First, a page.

I thought: we are abstract, we are figurative, we are calligraphy.
But we are more than aesthetics.
I thought, the kiss is so powerful, you – are powerful.
As the poem unfolds it feels as if it has been written in a hypnic state, somewhere between being awake and asleep, where dream and reality blur. Price confesses his disbelief that he is in a loving relationship with his partner, almost as if this too is a dream. At its heart this is a tender love poem, but the presence of the tattoo throughout the book shows the ways in which human life can be both painful and beautiful at the same time, how we live in a language of signs and leave our indelible marks on those around us.
From the perspective of language being ill-equipped or inadequate to capture the range of human thought and feeling, the poem ‘Inaccessible Island’ is particularly revealing:
I am on the island today.
There is one bird here that is flightless.
It forages like a mouse, like an elderly man, like an elderly woman.
It forages like an elderly mouse, like a young man or a young woman.
The speaker seems to deliberately maroon himself on an island where no one can join him as he uses language to impose distance, all the while aware at how poorly fitting and arbitrary our descriptions can be. This is what Price’s poetry does well and I admire his rather MacDiarmidian conviction that ‘There’s lyric in the language of the intellect’ (from ‘How a Book Could Be’).
I began my review by saying Price was not your average lyrical poet, but that does not mean that he isn’t intricately attuned to an artistic tradition and a specific literary past, often coming from Scotland.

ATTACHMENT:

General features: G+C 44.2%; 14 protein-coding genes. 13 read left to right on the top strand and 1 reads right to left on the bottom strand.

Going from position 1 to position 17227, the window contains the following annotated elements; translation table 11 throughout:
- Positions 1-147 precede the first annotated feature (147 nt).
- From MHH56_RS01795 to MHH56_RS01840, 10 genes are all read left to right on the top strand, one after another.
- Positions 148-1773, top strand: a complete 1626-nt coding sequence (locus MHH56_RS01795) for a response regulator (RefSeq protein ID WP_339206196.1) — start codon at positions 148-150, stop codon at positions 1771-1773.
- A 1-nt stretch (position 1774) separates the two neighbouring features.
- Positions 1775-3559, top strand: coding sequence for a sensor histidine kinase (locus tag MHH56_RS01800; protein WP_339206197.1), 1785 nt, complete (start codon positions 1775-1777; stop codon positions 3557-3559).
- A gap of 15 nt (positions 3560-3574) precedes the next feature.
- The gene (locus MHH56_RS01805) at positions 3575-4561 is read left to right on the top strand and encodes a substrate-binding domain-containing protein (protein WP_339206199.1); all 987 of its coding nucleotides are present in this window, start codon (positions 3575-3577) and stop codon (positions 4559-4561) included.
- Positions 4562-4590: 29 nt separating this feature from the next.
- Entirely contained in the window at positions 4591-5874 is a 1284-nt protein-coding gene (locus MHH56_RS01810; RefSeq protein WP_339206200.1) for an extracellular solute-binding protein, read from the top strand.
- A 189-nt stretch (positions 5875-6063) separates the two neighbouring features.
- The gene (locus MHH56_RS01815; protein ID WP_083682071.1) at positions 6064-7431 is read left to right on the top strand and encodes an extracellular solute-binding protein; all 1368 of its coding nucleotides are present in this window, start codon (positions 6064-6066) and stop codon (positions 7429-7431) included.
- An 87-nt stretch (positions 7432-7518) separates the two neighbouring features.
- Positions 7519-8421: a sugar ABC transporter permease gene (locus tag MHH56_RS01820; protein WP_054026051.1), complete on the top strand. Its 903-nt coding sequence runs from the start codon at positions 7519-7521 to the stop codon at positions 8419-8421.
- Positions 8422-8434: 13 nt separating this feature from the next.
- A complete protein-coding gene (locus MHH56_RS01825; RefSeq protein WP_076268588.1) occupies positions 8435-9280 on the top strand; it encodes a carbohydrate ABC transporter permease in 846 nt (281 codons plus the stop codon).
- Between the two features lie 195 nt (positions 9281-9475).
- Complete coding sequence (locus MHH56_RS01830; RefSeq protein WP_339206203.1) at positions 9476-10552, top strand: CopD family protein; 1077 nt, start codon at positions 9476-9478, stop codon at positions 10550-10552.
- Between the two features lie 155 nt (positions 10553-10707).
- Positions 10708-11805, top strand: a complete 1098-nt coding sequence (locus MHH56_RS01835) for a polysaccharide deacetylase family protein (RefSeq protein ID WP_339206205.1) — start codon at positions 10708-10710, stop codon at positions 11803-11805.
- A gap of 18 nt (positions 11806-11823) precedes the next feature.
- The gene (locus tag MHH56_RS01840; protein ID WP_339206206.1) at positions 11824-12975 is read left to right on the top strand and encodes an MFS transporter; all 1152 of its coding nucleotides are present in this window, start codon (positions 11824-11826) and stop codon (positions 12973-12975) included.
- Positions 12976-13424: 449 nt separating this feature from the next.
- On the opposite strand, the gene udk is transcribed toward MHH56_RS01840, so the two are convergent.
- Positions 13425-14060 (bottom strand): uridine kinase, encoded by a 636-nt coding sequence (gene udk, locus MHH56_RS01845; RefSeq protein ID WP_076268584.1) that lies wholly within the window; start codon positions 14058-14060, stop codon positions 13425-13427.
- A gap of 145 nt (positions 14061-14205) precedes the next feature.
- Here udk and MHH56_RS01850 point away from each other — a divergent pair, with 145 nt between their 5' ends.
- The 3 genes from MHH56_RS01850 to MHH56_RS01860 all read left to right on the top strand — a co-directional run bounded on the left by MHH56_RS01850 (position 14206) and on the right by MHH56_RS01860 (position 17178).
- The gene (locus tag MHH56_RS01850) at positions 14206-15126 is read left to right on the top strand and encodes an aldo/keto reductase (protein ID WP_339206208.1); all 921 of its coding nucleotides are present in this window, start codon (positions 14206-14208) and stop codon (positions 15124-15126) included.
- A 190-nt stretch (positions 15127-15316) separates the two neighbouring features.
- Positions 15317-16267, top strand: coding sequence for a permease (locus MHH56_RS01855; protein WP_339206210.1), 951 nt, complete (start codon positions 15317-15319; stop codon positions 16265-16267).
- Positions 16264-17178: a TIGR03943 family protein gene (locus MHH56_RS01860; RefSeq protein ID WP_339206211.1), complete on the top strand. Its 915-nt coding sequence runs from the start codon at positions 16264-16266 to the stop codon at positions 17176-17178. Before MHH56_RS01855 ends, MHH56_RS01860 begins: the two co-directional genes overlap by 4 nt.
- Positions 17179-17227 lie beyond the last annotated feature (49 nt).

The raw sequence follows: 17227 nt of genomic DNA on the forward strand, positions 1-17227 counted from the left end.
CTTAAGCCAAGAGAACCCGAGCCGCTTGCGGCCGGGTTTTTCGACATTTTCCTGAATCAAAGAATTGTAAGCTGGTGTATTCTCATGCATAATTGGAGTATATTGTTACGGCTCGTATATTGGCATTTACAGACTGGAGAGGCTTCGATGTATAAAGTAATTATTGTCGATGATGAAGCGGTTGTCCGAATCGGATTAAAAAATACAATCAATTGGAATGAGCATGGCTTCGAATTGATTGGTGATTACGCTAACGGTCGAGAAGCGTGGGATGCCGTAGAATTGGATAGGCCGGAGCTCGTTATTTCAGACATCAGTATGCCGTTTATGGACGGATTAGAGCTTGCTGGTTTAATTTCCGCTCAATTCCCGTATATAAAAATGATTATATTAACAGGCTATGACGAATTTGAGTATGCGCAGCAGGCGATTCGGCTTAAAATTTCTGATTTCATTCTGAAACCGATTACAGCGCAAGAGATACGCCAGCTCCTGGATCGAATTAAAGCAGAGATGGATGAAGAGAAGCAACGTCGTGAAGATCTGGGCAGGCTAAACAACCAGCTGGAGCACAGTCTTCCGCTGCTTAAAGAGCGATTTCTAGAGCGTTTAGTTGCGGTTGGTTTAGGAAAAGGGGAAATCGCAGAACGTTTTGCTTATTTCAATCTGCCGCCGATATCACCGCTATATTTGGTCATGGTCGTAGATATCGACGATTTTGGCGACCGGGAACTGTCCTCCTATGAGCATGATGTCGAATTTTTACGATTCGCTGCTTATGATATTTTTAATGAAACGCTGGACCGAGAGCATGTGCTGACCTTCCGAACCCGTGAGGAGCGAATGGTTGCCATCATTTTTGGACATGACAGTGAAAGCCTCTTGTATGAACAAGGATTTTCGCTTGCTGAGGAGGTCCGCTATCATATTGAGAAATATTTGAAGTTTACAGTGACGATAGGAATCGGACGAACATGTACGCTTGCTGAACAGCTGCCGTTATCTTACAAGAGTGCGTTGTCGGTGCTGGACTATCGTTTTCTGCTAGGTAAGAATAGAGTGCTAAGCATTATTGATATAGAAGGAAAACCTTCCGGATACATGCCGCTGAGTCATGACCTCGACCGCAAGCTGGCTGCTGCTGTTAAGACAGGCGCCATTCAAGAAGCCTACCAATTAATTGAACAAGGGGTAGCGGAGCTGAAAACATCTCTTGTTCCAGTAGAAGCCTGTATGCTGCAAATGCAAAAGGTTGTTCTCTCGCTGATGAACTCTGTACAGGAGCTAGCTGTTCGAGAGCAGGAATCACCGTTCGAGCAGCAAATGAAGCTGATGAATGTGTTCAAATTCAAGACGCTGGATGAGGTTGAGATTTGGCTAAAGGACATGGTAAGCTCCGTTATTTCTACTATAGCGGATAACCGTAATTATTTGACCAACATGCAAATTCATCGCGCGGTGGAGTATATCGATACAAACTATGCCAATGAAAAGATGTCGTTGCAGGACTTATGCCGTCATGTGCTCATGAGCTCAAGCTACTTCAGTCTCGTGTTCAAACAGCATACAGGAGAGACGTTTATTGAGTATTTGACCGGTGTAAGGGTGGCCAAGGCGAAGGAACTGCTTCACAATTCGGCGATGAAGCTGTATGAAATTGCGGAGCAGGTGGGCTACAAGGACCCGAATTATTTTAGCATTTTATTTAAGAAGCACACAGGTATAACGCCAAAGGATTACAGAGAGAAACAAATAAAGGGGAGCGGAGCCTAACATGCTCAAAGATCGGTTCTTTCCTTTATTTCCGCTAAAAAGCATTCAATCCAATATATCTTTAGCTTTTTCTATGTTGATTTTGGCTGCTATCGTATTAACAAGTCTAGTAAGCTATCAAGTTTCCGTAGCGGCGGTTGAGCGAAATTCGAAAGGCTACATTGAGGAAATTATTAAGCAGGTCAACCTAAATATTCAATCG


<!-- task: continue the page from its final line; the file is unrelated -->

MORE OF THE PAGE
The book’s blurb suggests a kinship with ‘the elegiac filmscapes of Margaret Tait’, the Orcadian-based experimental filmmaker and poet and Price’s poems sometimes act like poetic equivalents of Tait’s films, which were often made up of snatches of diary entries, poems and anecdotes, held together with song and repetitive motifs or images. As such, Price’s poems like ‘The Price’, ‘Hunt the Rain Down’ and ‘Snail Mail’ all revolve around central refrains that are often repeated.
And the influence of Iain Crichton Smith’s much loved poem ‘Two Girls Singing’ is all over one of my favourite poems in Moon for Sale, ‘The Two Girls Were Always Singing’. There is a clear heredity between both poems, but Price’s poem shows how far, in a modern context, his lyric has come. Whereas Crichton Smith’s poem celebrates the fact that the girls sing, even if they sing out of tune, Price’s poem finds that urge to sing, and sing beautifully, in dark times annoying and haunting, not uplifting. The poem seems to take place in a near but entropic future where everything has been scrapped, including most peoples’ hopes and dreams. The final word ‘drone’ is heavily freighted to our modern ears, bringing inevitably to mind warfare and the narrow chances the lyric has of surviving in such times:
It used to be a meadow, the two girls
singing that beautiful,
singing that stupid that beautiful
singing that stupid beautiful –
It wasn’t background, it was drone.
The closing poem ‘These Choices Are Not Choices’ admits that the words we do have and the ways we have of putting them across are always inadequate, there being an unbridgeable gulf between the feeling or experience and the words that try to convey it; our lives are essentially short transmissions that try to go a long way and get lost. This to me does not sound like despair or defeat, but the niggling urge to go on writing poetry, to keep coming at it from different angles.